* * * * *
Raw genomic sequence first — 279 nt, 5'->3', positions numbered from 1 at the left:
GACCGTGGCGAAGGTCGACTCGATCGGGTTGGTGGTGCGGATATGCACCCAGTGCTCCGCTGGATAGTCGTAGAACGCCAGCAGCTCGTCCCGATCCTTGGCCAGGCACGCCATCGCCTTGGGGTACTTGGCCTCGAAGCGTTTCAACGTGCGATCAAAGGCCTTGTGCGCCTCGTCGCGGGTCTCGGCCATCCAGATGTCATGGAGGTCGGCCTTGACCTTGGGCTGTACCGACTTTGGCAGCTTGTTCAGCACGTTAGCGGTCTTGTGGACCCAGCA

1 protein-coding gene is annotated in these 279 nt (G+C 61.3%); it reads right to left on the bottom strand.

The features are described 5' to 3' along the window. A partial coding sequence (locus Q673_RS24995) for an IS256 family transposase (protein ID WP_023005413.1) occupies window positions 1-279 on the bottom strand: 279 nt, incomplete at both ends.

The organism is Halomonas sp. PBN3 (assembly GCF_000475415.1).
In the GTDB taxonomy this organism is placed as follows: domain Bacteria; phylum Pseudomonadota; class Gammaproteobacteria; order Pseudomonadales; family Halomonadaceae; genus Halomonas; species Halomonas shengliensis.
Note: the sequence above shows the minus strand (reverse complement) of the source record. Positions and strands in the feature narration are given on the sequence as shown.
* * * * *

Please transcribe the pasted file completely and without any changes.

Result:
Raw genomic sequence first — 279 nt, 5'->3', positions numbered from 1 at the left:
GACCGTGGCGAAGGTCGACTCGATCGGGTTGGTGGTGCGGATATGCACCCAGTGCTCCGCTGGATAGTCGTAGAACGCCAGCAGCTCGTCCCGATCCTTGGCCAGGCACGCCATCGCCTTGGGGTACTTGGCCTCGAAGCGTTTCAACGTGCGATCAAAGGCCTTGTGCGCCTCGTCGCGGGTCTCGGCCATCCAGATGTCATGGAGGTCGGCCTTGACCTTGGGCTGTACCGACTTTGGCAGCTTGTTCAGCACGTTAGCGGTCTTGTGGACCCAGCA

1 protein-coding gene is annotated in these 279 nt (G+C 61.3%); it reads right to left on the bottom strand.

The features are described 5' to 3' along the window. A partial coding sequence (locus Q673_RS24995) for an IS256 family transposase (protein ID WP_023005413.1) occupies window positions 1-279 on the bottom strand: 279 nt, incomplete at both ends.

The organism is Halomonas sp. PBN3 (assembly GCF_000475415.1).
In the GTDB taxonomy this organism is placed as follows: domain Bacteria; phylum Pseudomonadota; class Gammaproteobacteria; order Pseudomonadales; family Halomonadaceae; genus Halomonas; species Halomonas shengliensis.
Note: the sequence above shows the minus strand (reverse complement) of the source record. Positions and strands in the feature narration are given on the sequence as shown.